BACKGROUND: Handwriting is a complex task that requires the integrity of different sensorimotor components to be performed successfully. Patients with hemophilia suffer from recurrent joint bleeds that may occur in the elbow, causing elbow dysfunction with handwriting performance impairment. In our study, we described instrumental dysgraphia that is related to functional disturbances. This pilot study aims to evaluate the handwriting performance in a group of patients with hemophilia.
METHODS: The study was performed at the Angelo Bianchi Bonomi Hemophilia and Thrombosis Center in Milan. Boys with severe and moderate hemophilia A and B regularly followed-up at that Center, with age between 6-19 years, were eligible. Patients were invited to the Center for one multidisciplinary evaluation of the upper limbs that included: Clinical examination, surface electromyography, and handwriting assessment.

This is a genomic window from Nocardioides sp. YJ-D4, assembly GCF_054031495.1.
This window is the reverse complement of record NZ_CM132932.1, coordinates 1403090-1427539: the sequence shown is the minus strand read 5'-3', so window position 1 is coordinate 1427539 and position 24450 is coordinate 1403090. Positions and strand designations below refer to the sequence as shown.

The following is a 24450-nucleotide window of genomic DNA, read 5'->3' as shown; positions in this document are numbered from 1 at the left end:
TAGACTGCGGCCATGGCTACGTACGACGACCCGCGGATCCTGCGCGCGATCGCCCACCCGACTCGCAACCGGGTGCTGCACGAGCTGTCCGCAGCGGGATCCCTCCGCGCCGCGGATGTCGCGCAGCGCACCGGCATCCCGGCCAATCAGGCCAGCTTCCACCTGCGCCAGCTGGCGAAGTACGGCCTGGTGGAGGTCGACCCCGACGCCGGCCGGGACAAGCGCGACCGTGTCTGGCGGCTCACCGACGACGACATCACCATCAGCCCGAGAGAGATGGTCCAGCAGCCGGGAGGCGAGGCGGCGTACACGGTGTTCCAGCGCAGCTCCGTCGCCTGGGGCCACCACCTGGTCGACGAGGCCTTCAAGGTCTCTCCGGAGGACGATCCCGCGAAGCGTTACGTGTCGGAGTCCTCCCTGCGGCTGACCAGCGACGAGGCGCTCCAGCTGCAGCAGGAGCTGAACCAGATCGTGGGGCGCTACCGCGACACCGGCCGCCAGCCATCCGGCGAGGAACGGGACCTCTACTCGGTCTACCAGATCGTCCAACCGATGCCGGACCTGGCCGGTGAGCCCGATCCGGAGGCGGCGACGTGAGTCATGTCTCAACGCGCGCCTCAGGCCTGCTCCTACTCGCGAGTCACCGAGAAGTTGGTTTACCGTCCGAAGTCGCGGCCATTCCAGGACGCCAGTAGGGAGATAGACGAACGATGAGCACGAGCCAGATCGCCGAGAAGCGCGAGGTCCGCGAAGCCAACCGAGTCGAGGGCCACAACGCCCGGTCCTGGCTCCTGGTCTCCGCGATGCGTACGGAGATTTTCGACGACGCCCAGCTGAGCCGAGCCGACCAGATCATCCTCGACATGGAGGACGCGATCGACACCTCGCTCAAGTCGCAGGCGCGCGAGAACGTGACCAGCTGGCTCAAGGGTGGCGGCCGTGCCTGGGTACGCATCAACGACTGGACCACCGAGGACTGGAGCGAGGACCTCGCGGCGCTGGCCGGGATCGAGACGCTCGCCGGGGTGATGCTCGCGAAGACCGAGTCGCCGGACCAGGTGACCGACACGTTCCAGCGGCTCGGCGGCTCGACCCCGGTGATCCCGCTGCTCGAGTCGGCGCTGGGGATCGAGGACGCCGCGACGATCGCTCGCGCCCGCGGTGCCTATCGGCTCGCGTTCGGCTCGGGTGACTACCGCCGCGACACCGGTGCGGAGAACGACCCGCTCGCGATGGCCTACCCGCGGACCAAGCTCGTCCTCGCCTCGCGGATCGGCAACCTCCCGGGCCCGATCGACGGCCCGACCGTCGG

RESULTS: All patients, but one, completed handwriting assessment. Overall, 14/19 (74%) had abnormal handwriting, which was overt instrumental dysgraphia in six (32%). There was no difference in Hemophilia Joint Health Score (HJHS) between dysgraphic and non-dysgraphic boys, while surface electromyography (sEMG) revealed a prevalence of flexor muscles of the upper limb in dysgraphic as compared with non-dysgraphic boys.
CONCLUSIONS: The rather high prevalence of instrumental dysgraphia found in this pilot study deserves a further development of this preliminary experience by increasing the number of examined patients and comparing them with a control group, including quality of life and psychological assessment.